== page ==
SGIP issues recommendations on utility cybersecurity projects

The SGIP has called upon utilities to develop a strategic plan for the successful deployment of cybersecurity projects.

The smart grid industry consortium focusing on grid modernisation highlights the need for the utilities’ objectives to concentrate on IT and OT.

The organisation states that utility companies should be very clear in its objectives when deploying the programmes as well as what they are expecting from the projects.

Some of the objectives the SGIP list include, utilities efforts to identify their security gaps, to plan to implement measures to curb cyber attacks and ensure grid security and reliability.

Barriers to successful cybersecurity deployments

According to the SGIP, the challenges which utilities are facing in the deployment of the technologies include the existence of various cybersecurity terminology, resulting in huge confusion amongst utilities in describing and sharing cybersecurity terminology and risk.

The SGIP also finds power companies facing a huge burden in implementing self-assessment initiatives.

“There are many resources [for implementation] just no silver bullet. The frameworks define requirements to improve cybersecurity. To actually implement and deploy cybersecurity improvements it is still necessary to go through design, test and implementation phases,” commented a member of the SGIP.

The SGIP adds that for the rollout of the technologies, utilities need to create a current security profile, conduct a risk assessment, create a target profile, determine gaps and implement an action plan.

Cybersecurity frameworks

However, most importantly utilities should determine the framework model or combination of models they want to use for the deployment of the programmes.

To help the utility companies to address some of the key challenges faced in the rollout of anti-cyber attacks projects, the SGIP drafted some recommendations in the form of a whitepaper.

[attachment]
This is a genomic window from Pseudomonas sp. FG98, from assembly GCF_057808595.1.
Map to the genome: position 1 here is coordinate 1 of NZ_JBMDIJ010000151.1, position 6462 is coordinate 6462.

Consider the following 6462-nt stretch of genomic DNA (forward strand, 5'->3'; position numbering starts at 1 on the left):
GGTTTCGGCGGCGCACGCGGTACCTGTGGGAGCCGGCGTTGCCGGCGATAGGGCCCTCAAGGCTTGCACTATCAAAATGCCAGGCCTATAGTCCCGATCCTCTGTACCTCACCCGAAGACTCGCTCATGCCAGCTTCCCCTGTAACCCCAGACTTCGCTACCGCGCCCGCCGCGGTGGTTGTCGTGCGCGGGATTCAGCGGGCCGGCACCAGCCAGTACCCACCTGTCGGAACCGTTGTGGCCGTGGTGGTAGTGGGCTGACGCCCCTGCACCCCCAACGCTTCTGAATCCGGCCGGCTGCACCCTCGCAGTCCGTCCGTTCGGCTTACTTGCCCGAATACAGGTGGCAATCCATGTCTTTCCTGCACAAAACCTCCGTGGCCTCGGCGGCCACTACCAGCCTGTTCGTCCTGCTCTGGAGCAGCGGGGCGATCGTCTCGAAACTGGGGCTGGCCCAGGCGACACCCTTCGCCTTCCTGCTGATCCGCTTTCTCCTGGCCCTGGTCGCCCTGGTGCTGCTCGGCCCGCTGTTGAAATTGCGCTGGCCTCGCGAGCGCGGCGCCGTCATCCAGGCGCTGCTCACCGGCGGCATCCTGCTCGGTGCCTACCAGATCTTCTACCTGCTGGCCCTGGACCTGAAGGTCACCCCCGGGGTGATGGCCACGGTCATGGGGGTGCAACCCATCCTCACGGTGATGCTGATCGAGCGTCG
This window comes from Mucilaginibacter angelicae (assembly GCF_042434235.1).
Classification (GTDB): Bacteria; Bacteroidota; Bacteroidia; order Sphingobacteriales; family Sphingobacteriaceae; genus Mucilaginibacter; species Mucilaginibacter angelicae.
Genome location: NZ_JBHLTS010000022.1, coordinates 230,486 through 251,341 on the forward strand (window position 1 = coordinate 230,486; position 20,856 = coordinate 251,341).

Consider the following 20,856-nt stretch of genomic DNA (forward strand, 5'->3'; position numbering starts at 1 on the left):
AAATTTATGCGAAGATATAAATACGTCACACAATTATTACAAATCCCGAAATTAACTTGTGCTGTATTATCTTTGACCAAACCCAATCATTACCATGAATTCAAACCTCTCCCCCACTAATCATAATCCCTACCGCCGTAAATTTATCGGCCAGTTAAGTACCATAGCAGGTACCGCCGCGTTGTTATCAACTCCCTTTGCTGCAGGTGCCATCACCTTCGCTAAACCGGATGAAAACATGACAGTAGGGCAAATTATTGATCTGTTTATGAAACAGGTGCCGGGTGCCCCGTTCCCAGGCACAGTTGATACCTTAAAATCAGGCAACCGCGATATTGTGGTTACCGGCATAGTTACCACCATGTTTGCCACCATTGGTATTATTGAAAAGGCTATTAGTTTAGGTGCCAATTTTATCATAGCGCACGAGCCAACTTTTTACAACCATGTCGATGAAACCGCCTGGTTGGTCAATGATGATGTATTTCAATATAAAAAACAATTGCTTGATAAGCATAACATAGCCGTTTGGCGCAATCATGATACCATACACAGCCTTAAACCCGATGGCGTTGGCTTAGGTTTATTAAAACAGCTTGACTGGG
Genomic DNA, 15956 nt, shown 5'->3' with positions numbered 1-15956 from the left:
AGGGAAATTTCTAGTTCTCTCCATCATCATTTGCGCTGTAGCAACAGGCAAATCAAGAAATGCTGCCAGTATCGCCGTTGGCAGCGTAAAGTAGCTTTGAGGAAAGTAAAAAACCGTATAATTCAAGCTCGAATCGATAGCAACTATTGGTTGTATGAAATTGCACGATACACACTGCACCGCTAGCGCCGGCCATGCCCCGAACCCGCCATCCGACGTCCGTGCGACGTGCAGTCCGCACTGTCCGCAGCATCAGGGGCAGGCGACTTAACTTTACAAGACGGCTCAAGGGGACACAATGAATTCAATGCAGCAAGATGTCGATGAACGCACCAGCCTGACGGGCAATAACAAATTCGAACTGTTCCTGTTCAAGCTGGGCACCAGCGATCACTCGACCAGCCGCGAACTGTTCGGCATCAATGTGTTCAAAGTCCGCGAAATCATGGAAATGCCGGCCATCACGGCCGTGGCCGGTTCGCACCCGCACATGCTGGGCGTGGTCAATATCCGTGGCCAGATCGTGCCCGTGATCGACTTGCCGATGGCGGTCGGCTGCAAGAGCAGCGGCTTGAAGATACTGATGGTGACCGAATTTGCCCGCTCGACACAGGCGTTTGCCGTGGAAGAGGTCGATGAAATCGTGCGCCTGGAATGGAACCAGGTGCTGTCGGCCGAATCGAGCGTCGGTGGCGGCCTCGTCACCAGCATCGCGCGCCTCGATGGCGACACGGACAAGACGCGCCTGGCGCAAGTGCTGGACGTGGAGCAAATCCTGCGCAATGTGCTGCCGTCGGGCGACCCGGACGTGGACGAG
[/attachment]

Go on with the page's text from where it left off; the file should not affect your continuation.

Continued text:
The paper, Implementing Cybersecurity Frameworks, presents the lessons learnt by SGIP utility members, in using the frameworks developed by the US National Institute of Technology and Standards (NIST) and the Departments of Energy.

NIST developed its standards in 2014 which provides companies with a risk-based approach on how to secure their grids.

The framework was developed in conjunction with the International Standardisation Organisation and is said to provide utilities with a common language for internal and external communication of security issues.

In 2012, the department of energy also released its Electric Subsector Cybersecurity Capability Maturity Model helping firms to plan for, implement and manage the programmes.


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Nicholas Nhede is an experienced energy sector writer based in Clarion Event's Cape Town office. He has been writing for Smart Energy International’s print and online media platforms since 2015, on topics including metering, smart grids, renewable energy, the Internet of Things, distributed energy resources and smart cities. Originally from Zimbabwe, Nicholas holds a diploma in Journalism and Communication Studies. Nicholas has a passion for how technology can be used to accelerate the energy transition and combat climate change.